· Include the proposed written informed consent document(s) that address(es) each of the elements of informed consent in the context of the research (unless the IRB waives the documentation requirement – see below), and
· Include any written material to be given to prospective participants to explain the nature of the research.
The PD is responsible for making all revisions to the proposed consent document as requested by the IRB. Any other change to the consent document must be submitted to the IRB for prior review and approval.
Requesting Waivers or Alteration of Consent Requirements
Under specific circumstances, the PD may request that the IRB grant a:
· Waiver or alteration of the consent process – i.e., the requirements for obtaining informed consent, or
· Waiver of documentation – i.e., the requirement to obtain a signature on a written consent document.
The requirements for these two options differ. Refer to Chapter 12.5 for explanation.
Obtaining Informed Consent
The PD is responsible for obtaining and documenting the informed consent of individuals who participate in research, unless the requirement to obtain and document informed consent is altered or waived by the IRB.
No research procedures, including screening procedures to determine if an individual is eligible to enroll in the research, may begin until after the participant has signed the consent form, unless the IRB has approved a waiver or alteration of consent. Retroactive consent – i.e., consent obtained or documented after the participant has undergone one or more research procedures – is not acceptable.
The PD may delegate all or a portion of the informed consent process to others on the research team, such as co-investigators or research coordinators. However, it is ultimately the responsibility of the PD to ensure that those individuals carry out their tasks properly and in accordance with regulatory and IRB requirements.
The PD must use the consent document currently approved by the IRB. The IRB approval date must appear on (at least) the signature page of the consent document.
No participants should be involved in research prior to the IRB approval date, and no participants should be involved in research using a consent document whose approval period has expired.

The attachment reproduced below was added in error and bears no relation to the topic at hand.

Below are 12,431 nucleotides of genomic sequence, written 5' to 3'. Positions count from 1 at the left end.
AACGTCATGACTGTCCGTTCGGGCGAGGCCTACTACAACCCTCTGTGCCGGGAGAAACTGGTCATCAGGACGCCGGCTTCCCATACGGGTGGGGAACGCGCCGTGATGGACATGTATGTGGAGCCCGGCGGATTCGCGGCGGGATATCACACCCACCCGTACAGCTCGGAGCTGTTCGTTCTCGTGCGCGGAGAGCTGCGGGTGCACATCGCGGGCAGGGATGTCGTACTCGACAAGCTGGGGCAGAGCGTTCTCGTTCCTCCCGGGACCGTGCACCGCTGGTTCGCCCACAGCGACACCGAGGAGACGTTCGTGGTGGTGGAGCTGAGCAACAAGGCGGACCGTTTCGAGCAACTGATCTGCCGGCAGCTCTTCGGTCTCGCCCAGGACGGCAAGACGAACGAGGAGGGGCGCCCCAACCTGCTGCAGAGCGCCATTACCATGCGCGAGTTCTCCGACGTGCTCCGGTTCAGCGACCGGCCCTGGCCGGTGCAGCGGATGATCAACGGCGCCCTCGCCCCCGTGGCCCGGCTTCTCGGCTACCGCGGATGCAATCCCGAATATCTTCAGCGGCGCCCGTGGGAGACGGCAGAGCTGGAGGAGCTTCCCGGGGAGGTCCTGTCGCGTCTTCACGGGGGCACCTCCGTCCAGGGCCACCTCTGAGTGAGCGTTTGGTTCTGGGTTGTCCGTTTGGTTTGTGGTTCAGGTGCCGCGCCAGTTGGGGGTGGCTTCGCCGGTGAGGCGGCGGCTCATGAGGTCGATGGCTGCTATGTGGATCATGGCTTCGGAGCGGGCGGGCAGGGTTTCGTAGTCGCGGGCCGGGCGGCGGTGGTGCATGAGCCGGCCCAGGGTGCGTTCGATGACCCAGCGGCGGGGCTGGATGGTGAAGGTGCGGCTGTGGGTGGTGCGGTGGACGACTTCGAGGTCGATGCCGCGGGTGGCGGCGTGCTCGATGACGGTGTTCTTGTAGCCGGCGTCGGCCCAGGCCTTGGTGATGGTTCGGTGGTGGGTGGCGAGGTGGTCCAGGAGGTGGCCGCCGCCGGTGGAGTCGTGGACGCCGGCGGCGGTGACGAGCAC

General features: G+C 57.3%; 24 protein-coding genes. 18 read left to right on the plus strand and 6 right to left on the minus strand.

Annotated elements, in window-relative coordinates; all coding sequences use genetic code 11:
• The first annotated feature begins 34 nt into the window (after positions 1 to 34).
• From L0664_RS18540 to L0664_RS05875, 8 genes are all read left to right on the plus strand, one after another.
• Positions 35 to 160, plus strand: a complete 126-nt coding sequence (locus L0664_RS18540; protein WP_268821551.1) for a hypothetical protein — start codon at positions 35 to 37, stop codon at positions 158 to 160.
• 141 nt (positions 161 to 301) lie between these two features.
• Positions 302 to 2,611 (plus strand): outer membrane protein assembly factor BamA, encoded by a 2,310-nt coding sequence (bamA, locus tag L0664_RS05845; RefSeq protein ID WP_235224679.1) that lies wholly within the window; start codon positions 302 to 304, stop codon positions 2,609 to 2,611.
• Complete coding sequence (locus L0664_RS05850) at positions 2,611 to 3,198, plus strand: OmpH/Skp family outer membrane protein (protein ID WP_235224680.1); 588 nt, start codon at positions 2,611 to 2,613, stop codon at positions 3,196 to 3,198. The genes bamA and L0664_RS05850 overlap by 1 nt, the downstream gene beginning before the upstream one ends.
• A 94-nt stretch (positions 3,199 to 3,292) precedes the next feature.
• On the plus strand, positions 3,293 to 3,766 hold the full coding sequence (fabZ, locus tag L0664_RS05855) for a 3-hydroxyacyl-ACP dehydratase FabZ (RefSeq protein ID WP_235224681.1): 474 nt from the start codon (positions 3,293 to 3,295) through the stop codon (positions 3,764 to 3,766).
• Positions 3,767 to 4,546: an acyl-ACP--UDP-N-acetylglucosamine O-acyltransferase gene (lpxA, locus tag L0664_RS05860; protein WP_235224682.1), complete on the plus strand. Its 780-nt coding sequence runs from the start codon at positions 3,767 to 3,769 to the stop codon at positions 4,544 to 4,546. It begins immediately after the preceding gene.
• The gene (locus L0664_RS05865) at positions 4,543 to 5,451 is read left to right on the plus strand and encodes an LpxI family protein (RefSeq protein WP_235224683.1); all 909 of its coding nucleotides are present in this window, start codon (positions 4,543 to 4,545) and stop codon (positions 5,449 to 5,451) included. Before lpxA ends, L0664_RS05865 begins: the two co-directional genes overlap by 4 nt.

The PD or their delegate should plan to discuss research with potential participants at a time when they are not under duress, and to allow sufficient time and opportunity to ask questions and to consider whether or not to participate in the research before agreeing to participate.
In discussing research with potential participants, the PD or their delegate:
· May not describe items or procedures under investigation as if they were known to be safe and effective as a treatment for the potential participant’s disease or condition, or as if they present a known advantage,
· May not understate the risks of the research, as there may be no countervailing benefits to participants.
The PD or their delegate is responsible for giving the participant a copy of the signed informed consent document, and for maintaining the original form.
Obtaining Informed Consent in the Clinical Research Context - Special Considerations
The distinction between treatment and research is especially important if the PD is also the potential participant’s attending physician, a situation that increases the risk of confusion. Thus, it must be clearly stated to the participant that they will be involved in research and that if randomization is involved, that this is also described.
The purpose of medical or behavioral treatment is to provide interventions designed solely to enhance the well-being of the patient or client. By contrast, research is designed primarily to develop generalized knowledge rather than to benefit each participant in the research. Research involves activities to test a hypothesis and draw conclusions, and any therapeutic benefit to the participants is secondary to the objectives of the research.